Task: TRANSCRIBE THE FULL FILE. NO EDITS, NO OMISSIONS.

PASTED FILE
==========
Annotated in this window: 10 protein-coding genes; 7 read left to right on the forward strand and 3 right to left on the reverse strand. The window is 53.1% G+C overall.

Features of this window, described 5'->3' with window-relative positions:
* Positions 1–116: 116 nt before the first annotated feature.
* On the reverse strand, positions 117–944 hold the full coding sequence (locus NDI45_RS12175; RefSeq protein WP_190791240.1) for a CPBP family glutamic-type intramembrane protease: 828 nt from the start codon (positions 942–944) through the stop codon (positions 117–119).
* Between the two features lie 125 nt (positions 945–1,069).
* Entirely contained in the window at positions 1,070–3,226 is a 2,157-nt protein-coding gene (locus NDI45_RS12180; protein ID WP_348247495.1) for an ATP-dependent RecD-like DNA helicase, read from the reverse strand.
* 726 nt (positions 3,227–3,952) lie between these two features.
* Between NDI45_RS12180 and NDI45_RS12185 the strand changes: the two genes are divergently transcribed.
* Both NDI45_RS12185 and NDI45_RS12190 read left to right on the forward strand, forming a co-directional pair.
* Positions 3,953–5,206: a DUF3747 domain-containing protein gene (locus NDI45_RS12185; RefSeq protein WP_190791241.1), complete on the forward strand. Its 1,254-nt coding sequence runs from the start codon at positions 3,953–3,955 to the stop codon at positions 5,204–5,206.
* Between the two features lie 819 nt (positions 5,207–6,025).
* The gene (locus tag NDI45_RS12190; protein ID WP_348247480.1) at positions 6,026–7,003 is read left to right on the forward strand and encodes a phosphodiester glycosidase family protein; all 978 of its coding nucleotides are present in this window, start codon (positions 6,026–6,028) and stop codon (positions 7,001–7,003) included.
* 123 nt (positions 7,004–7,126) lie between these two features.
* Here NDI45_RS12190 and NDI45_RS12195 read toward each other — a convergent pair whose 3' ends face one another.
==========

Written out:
Annotated in this window: 10 protein-coding genes; 7 read left to right on the forward strand and 3 right to left on the reverse strand. The window is 53.1% G+C overall.

Features of this window, described 5'->3' with window-relative positions:
* Positions 1–116: 116 nt before the first annotated feature.
* On the reverse strand, positions 117–944 hold the full coding sequence (locus NDI45_RS12175; RefSeq protein WP_190791240.1) for a CPBP family glutamic-type intramembrane protease: 828 nt from the start codon (positions 942–944) through the stop codon (positions 117–119).
* Between the two features lie 125 nt (positions 945–1,069).
* Entirely contained in the window at positions 1,070–3,226 is a 2,157-nt protein-coding gene (locus NDI45_RS12180; protein ID WP_348247495.1) for an ATP-dependent RecD-like DNA helicase, read from the reverse strand.
* 726 nt (positions 3,227–3,952) lie between these two features.
* Between NDI45_RS12180 and NDI45_RS12185 the strand changes: the two genes are divergently transcribed.
* Both NDI45_RS12185 and NDI45_RS12190 read left to right on the forward strand, forming a co-directional pair.
* Positions 3,953–5,206: a DUF3747 domain-containing protein gene (locus NDI45_RS12185; RefSeq protein WP_190791241.1), complete on the forward strand. Its 1,254-nt coding sequence runs from the start codon at positions 3,953–3,955 to the stop codon at positions 5,204–5,206.
* Between the two features lie 819 nt (positions 5,207–6,025).
* The gene (locus tag NDI45_RS12190; protein ID WP_348247480.1) at positions 6,026–7,003 is read left to right on the forward strand and encodes a phosphodiester glycosidase family protein; all 978 of its coding nucleotides are present in this window, start codon (positions 6,026–6,028) and stop codon (positions 7,001–7,003) included.
* 123 nt (positions 7,004–7,126) lie between these two features.
* Here NDI45_RS12190 and NDI45_RS12195 read toward each other — a convergent pair whose 3' ends face one another.